How Tight Does Spandex Need To Be Stretched For Rear Projection? - AVS Forum
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post #1 of 7 Old 07-03-2013, 03:11 PM - Thread Starter
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I'm taking advantage of a couple days off and unseasonably cool weather here in Oklahoma to build a rear projection screen. I have a 9 x 5 spandex screen that I picked up for an experiment in outdoor use. It loses too much light for front projection, but it works well for rear projection. When I tried front projection, I had the 9 x 5 stretched really tight on a 120" x 68" frame. It was probably too much. I'm looking at a 110" screen to use in my back yard. Does it need to be BOC tight or just tight? Any help will be appreciated.
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post #2 of 7 Old 07-03-2013, 06:53 PM
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Just tight enough to get rid of any wrinkles, and provide a even surface. A single thickness of Spandex easily lets enough light pass through to be comparable to almost any Mfg Rear Projection screen

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post #3 of 7 Old 07-03-2013, 06:55 PM - Thread Starter
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Thanks MM. That's what I thought, just wanted to confirm.
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post #4 of 7 Old 07-07-2013, 05:39 AM
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The only major concern when going rear projection is the placement of the projector. Make sure that is under the bottom or top level of the screen to minimize or avoid seen a huge "hotspot".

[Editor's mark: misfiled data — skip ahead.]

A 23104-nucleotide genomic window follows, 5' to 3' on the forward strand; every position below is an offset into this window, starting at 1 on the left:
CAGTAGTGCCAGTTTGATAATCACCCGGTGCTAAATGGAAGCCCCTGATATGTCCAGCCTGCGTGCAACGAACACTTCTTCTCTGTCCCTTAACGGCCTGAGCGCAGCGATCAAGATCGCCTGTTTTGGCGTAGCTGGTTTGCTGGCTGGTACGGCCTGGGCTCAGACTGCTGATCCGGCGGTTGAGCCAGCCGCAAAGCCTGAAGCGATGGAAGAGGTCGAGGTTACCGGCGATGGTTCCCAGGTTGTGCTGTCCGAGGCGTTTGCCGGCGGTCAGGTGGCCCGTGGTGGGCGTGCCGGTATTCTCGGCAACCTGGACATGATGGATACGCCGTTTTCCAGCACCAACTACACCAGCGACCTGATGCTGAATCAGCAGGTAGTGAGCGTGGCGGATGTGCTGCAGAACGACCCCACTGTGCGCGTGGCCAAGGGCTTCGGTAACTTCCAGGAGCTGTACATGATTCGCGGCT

Spandex for a rear projection screen works great.

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post #5 of 7 Old 07-07-2013, 06:39 AM - Thread Starter
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I got the screen built and we used it last night. Didn't go quite as big as I originally planned because I used material that I had on hand, so I ended up with an 82" screen. Screen frame is 1 x 4 poplar that I beveled on the inside edge (like a picture frame, and spandex is stapled to back side of frame) I built a "modesty panel" to block the projector light also. (The panel is removable) The advantage of the smaller screen is that it will be stored on the back wall of the garage where it can be used for front projection in case of rain. The cellphone pictures don't do it justice to the image, it looks great.





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post #6 of 7 Old 07-07-2013, 07:32 AM
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82" is still a "Big Arse" image, and combined with almost any normally priced PJ, comes at a considerable bargain compared to any similarly sized Flat Panel TV.

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post #7 of 7 Old 07-07-2013, 09:09 AM - Thread Starter
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This is a fairly inexpensive setup - $350 for the projector, (Epson Powerlite 707 = 2700 lumens, 3000:1), $45 for the RCA Blue Ray HTIB on craigslist (box was still sealed - I didn't ask!), $50 in lumber if I had to buy it, $55 for the screen material and $10 worth of black paint. $510 for 82" of 720p resolution outdoors. It's cheap at twice that price. I only used this projector because my wife's Epson Moviemate doesn't do rear projection.
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